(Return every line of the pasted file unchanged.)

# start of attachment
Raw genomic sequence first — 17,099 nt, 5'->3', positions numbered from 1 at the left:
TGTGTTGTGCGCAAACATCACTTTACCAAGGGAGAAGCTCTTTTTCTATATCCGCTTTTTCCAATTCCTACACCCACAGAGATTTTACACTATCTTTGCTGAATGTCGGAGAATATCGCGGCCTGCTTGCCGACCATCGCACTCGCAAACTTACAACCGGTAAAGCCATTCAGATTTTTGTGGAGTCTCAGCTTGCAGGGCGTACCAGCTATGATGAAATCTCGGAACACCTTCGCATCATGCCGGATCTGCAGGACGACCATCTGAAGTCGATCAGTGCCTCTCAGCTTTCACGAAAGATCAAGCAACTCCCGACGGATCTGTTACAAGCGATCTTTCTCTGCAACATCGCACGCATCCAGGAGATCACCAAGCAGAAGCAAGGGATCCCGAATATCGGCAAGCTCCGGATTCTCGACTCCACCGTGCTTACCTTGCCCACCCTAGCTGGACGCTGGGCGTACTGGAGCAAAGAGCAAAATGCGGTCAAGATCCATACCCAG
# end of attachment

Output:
Raw genomic sequence first — 17,099 nt, 5'->3', positions numbered from 1 at the left:
TGTGTTGTGCGCAAACATCACTTTACCAAGGGAGAAGCTCTTTTTCTATATCCGCTTTTTCCAATTCCTACACCCACAGAGATTTTACACTATCTTTGCTGAATGTCGGAGAATATCGCGGCCTGCTTGCCGACCATCGCACTCGCAAACTTACAACCGGTAAAGCCATTCAGATTTTTGTGGAGTCTCAGCTTGCAGGGCGTACCAGCTATGATGAAATCTCGGAACACCTTCGCATCATGCCGGATCTGCAGGACGACCATCTGAAGTCGATCAGTGCCTCTCAGCTTTCACGAAAGATCAAGCAACTCCCGACGGATCTGTTACAAGCGATCTTTCTCTGCAACATCGCACGCATCCAGGAGATCACCAAGCAGAAGCAAGGGATCCCGAATATCGGCAAGCTCCGGATTCTCGACTCCACCGTGCTTACCTTGCCCACCCTAGCTGGACGCTGGGCGTACTGGAGCAAAGAGCAAAATGCGGTCAAGATCCATACCCAG